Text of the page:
The mandatory departure of these American families comes on the same day the State Department issued a travel warning for American citizens in Turkey, citing the threat from terrorist groups.
That warning urges Americans to avoid travel to southeastern Turkey, particularly near the Syrian border, and cautions Americans to avoid large crowds and political rallies.
The Pentagon acknowledged its decision would be disruptive to families serving overseas, but insists safety is a priority. Neither department pointed to a specific security threat or any known plots to target Americans. "Foreign and U.S. tourists have been explicitly targeted by international and indigenous terrorist organizations," the travel warning states.
“The decision to move our families and civilians was made in consultation with the Government of Turkey, our State Department, and our Secretary of Defense,” said Gen. Philip M. Breedlove, Commander, U.S. European Command. “We understand this is disruptive to our military families, but we must keep them safe and ensure the combat effectiveness of our forces to support our strong Ally Turkey in the fight against terrorism.”
Turkey has been hit by a number of terror attacks this year. On March 19, an ISIS-affiliated suicide bomber killed four people and wounded 36 in a tourist section of Istanbul. Just a week earlier, 37 were killed by a bomb in Ankara in an attack carried out by the PKK, a Kurdish terrorist group.
The U.S. European Command insisted that the decision to remove dependents would not be a permanent one. Pentagon spokesman Peter Cook said 670 military dependents would be affected by this decision and that the process would begin be right away. Cook said 100 additional military families living in Istanbul and Ankara will not be made to leave. The State Department said families members employed by the consulate in Adana will also be allowed to stay.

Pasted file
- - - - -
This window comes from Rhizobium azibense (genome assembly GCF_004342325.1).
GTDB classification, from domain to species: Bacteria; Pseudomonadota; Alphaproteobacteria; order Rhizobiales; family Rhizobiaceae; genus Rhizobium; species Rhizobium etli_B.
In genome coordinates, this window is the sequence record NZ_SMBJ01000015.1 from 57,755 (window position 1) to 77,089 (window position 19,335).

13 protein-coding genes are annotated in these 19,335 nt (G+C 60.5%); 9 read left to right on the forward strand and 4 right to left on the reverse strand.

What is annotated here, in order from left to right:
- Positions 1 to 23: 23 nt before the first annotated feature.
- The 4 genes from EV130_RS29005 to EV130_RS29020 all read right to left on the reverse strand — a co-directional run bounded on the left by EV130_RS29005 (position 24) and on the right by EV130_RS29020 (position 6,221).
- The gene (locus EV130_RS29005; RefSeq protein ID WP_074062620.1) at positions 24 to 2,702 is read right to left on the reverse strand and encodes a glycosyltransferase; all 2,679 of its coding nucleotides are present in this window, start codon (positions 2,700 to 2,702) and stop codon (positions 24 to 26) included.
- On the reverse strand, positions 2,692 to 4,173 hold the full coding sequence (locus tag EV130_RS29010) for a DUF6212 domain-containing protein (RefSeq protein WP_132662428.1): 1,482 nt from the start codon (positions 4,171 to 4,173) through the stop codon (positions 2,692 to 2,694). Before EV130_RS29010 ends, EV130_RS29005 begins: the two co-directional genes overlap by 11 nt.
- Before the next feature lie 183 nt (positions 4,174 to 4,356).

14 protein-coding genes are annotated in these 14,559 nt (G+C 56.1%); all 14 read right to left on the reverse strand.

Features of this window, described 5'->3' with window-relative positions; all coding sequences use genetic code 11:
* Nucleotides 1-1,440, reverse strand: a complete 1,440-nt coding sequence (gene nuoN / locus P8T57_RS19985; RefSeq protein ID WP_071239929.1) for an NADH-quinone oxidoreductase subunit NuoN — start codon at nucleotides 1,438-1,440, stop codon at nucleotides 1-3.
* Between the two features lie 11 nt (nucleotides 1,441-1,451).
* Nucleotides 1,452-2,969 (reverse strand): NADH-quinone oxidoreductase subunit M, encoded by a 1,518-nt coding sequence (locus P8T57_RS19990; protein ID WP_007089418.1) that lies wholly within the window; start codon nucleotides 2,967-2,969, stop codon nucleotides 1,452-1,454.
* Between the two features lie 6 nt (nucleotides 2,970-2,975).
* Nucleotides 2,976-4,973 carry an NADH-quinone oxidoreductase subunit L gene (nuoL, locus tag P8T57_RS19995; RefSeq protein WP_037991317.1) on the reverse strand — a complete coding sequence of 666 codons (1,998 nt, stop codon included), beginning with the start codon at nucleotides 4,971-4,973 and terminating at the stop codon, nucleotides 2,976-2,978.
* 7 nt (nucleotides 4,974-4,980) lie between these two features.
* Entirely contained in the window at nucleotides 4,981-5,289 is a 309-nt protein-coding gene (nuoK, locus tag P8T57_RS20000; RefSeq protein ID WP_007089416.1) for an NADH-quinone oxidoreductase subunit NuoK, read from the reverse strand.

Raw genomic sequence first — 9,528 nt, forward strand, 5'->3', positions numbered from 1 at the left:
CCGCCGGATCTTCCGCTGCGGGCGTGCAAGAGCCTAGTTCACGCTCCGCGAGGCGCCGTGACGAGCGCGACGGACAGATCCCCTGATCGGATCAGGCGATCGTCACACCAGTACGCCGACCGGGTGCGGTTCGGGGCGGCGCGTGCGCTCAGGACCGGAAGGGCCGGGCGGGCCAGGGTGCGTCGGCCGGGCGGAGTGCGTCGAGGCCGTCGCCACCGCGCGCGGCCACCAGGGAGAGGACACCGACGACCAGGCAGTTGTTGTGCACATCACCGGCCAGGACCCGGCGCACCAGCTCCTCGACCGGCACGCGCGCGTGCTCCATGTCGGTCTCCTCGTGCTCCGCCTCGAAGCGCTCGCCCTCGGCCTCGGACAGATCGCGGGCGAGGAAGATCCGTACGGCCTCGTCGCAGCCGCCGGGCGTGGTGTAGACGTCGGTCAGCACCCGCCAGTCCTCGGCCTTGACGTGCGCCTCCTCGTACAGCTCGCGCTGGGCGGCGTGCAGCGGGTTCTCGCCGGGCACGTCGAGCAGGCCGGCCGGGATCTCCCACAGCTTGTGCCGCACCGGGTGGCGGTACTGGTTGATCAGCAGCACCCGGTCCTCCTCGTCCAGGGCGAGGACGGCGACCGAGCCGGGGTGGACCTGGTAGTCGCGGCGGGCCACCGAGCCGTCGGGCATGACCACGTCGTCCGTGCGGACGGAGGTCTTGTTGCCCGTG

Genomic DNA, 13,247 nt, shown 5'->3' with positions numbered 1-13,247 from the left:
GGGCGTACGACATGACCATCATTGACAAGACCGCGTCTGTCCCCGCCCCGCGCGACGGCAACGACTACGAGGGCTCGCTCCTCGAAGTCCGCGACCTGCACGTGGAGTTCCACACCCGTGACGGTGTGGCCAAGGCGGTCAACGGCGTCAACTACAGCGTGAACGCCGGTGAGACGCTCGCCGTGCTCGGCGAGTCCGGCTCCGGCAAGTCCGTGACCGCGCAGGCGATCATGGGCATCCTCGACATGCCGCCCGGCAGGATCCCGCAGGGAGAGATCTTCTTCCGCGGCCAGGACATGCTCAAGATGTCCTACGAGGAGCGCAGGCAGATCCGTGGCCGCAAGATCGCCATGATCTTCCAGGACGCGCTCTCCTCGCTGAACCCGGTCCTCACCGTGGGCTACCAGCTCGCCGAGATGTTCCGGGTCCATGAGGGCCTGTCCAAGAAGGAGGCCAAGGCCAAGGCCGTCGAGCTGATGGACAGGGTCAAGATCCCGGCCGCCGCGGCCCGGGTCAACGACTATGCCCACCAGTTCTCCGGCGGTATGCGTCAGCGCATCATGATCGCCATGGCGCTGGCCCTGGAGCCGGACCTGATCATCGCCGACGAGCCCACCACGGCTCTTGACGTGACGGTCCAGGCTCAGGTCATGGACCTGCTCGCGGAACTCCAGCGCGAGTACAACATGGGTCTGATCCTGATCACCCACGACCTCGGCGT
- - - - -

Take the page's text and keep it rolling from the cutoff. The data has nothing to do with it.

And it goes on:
State Department spokesman John Kirby said the decision will only affect a "small number" of families, but declined to provide a more precise figure.
Last September, the U.S. military and the State Department authorized reimbursement of travel costs for dependents who wished to leave southern Turkey because of security concerns.
At the time, officials said the move was not pegged to a specific security threat. U.S. air operations against ISIS began at Incirlik Air Base in July; since then the Turkish base has been at a higher force protection level, even inside the base.
While families of U.S. government workers affected by this decision are located throughout southern Turkey, many of them are living in Izmir and Mugla, areas far west of the southern border with Syria.
The city of Izmir is located on Turkey's western coast, south of Istanbul, and is Turkey's third largest city. Mugla is located in southwestern Turkey.
Incirlik Air Base is near Adana in southeastern Turkey, closer to the border region with Syria.